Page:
There are two key reasons for the widespread rise in interest in ML. First, it has enabled the development of smart devices that can respond to a variety of situations, even situations that have never occurred before. Second, in almost any field, too much data is being created too rapidly for humans to process them without some type of intelligent digital assistance. In the medical field, without such assistance, it is impossible for medical researchers to be aware of all the publications, clinical trials, and drug interactions that might impact their work.
As ML-based systems proliferate and reliance upon them increases, these systems will present significant privacy and security challenges. The remainder of this entry describes some of the privacy and security concerns surrounding ML-based systems. In many instances, ML-based systems also will provide the solutions.
Although privacy in the Internet age has long been an issue, no one has determined how to reconcile privacy risks with the current business models that make Internet services available. Simply providing more user control of privacy settings is not working. A recent review of the privacy literature concludes “users are often unaware of the information they are sharing, unaware of how it can be used, and even in rare situations when they have full knowledge of the consequences of sharing, uncertain of their own preferences” (Acquisti et al. 2015, p. 513). The research examined also shows user privacy decisions are impacted by context, for example, users are more likely to release sensitive information to well-known sites such as Facebook rather than lesser known sites. In addition, users are easily influenced in privacy attitudes by small rewards that can change privacy concerns. Users are quick to release data to gain a clear short-term benefit such as the use of an Internet-based service but prone to ignore the longer-term not so clearly defined risks of providing data or even just using the service.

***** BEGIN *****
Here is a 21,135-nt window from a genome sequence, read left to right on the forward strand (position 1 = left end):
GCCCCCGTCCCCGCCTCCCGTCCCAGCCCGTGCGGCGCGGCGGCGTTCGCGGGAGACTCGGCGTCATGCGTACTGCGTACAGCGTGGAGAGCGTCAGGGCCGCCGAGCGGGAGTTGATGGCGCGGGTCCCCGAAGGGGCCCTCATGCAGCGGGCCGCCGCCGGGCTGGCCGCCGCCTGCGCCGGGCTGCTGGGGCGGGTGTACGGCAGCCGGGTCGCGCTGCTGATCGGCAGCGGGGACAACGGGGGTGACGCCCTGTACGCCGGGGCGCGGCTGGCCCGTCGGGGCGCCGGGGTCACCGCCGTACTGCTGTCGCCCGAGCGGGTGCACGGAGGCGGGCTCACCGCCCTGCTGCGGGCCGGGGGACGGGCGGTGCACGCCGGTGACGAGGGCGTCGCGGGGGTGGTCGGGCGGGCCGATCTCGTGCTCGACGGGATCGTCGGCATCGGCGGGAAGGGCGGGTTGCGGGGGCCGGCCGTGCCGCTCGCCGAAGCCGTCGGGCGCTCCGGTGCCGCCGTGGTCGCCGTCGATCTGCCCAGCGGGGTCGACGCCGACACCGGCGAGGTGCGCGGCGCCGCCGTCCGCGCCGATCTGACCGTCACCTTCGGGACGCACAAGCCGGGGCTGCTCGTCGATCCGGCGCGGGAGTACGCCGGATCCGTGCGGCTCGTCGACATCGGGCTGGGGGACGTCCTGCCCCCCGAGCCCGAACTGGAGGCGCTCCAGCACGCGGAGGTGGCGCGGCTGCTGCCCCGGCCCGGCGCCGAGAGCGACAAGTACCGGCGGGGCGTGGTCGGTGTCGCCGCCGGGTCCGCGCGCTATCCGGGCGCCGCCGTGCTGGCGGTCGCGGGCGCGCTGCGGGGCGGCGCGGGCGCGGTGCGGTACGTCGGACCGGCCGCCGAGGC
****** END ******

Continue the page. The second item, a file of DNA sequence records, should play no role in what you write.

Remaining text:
On the other hand, when it comes to data collection, social media sites such as Facebook have a clearly defined purpose – collect as much data as possible and make every effort to monetize it. ML provides numerous opportunities to combine data from many sources to provide detailed profiles of people which are made available for sale. Not only data but full psychological profiles are now possible. Even detection and analysis of emotions are being considered with ML techniques (Gayo-Avello 2018). Increasingly, users cannot know the consequences of releasing data.
In his highly popular book, The Master Algorithm, Pedro Domingos describes a model for the future where the way users interact with the digital world is through a “digital half,” essentially an ML-based program that presents users to the digital world and presents the digital world to them (Domingos 2015, p. 269). In many ways, this already is occurring, although not to the level anticipated in the book. The key question is who will control this technology and how will it be used. Right now, the motivation for providing such a service is advertising revenue. This front end, which people will rely on to access the digital world, will make decisions for them and know them intimately. It would likely incorporate current research that will allow the ML algorithm to gauge the mood of humans when using the system. One of the concerns is that users may not even be able to participate effectively in twenty-first century economic and social activities without such a front end or digital half.